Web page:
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SAFAR Forges a new Path in Sikh Feminism

SAFAR
3 min read

by Ravleen Kaur

“What do I really care about?”

This was the question I asked myself while scheduling classes for my second semester at Ohio State University. It was essentially a no-brainer. Finally discovering and embracing my interests, I was ready to take a semester of classes recklessly exploring these interests before I committed to a major once and for all. My shopping cart was littered with random classes, but I managed to narrow it down to five. One of them was “Gender, Sex, and Power,” a course a fellow peer later on condemned as “useless.”

In the end, it was anything but pointless. My gender studies professor gave the class the option of volunteering with an organization or creating a group project. I thought, “why not do both?”

The class unexpectedly led me to organizing a social media anti-bullying campaign and interning at an amazing Sikh organization over the summer.

SAFAR is the Sikh Feminist Research Institute, an institute led by strong Sikh women who dream of a world where the Gurus’ vision of justice and equality prevails and the feminism inherent within Sikhi is fully explored.

This institution does a lot of things—and I mean a lot. During my time there, one intern worked on researching and creating SAFAR’s first ever international book club, while I was allotted the task of assisting in managing SAFAR’s multiple social media accounts. With the help of my amazing supervisors, Lakhpreet and Kirpa, I learned about important social media practices and gained skills in critical analysis.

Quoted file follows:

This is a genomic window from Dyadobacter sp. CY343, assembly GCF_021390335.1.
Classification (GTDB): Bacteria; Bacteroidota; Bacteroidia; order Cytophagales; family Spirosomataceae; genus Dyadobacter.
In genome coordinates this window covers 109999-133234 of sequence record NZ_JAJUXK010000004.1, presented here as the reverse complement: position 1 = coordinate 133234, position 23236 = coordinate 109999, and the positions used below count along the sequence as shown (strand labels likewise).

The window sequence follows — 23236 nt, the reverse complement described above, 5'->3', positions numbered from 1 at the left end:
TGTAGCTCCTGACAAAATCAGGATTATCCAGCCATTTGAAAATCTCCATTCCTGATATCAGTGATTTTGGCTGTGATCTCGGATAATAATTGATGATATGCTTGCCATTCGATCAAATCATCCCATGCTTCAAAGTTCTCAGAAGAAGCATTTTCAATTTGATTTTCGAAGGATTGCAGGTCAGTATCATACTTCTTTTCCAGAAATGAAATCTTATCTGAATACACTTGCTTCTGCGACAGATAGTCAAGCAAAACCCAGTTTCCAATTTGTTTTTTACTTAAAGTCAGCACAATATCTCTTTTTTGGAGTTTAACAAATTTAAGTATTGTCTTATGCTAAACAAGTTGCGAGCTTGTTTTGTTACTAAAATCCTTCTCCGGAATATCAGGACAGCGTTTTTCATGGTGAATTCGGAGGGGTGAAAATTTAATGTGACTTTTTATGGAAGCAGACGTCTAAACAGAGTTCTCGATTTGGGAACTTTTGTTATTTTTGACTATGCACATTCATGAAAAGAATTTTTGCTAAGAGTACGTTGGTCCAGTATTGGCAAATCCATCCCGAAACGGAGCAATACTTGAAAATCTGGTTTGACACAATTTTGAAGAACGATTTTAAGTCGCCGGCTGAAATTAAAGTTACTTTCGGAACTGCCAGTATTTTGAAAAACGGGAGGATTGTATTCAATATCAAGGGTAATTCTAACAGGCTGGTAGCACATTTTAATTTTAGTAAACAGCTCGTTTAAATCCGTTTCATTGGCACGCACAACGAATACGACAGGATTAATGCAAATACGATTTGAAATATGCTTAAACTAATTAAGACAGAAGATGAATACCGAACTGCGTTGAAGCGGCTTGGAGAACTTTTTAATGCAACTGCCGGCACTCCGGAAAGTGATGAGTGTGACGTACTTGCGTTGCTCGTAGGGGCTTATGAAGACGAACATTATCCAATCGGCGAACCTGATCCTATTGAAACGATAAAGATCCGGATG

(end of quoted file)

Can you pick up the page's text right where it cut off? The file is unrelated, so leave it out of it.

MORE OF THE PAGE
[Read More: How Misogyny in Punjabi Lyrics and Music Videos Contribute to India’s Rape Culture]

We spent countless hours this summer discussing feminist literature, social justice quotes, and Gurbani over Skype calls.

SAFAR gave me my first professional work experience in college, which I’ll never forget. Although I worked from home, I constantly felt surrounded by positive energy and intelligence. I learned plenty about social media, as well as how to adjust to, and see through, a new critical feminist lens when creating a social media posting schedule.

Above all, I recognized that I can be a feminist and a Sikh and an American all rolled into one.

I always believed Sikhi was feminist because my mom ingrained it into my upbringing from the get-go.  However, I sometimes doubted this belief because of the social constructs I was surrounded by. My brain was sometimes a tumultuous mess, taking in different messages regarding gender roles from Sikh Punjabi community members. Working with SAFAR’s Board allowed me to finally see feminism truly at work within Sikh communities. I no longer felt alone in my beliefs, despite growing up in a very homogenous town in southern Louisiana.

My internship at SAFAR was a way for me to learn more about Sikh feminism while also enabling me to give back to the community in an impactful way. Volunteering with similar non-profits entities has the potential to do a lot for the community.

Before organizations can support and help the community at large, we need to help and support these organizations. This creates a strong symbiotic relationship; by helping to advance Sikh feminism, I’m helping myself and my family, and I’m helping my community—and you should, too.

If you want to learn more about the advances SAFAR is making in Sikh Feminism, follow them on Facebook and Twitter. Also, be on the lookout for an announcement coming soon about the SAFAR Academic Conference, coming in Fall 2016 soon; at this conference, various academics and activists will share their research findings in the form of poster presentations and papers.


Ravleen Kaur is a student at The Ohio State University studying public affairs and public health. Her hobbies include drinking over-sweetened coffee and dancing to bhangra music in public spaces. She is planning to run away from her home state in the Deep South and eventually work in the public health field.

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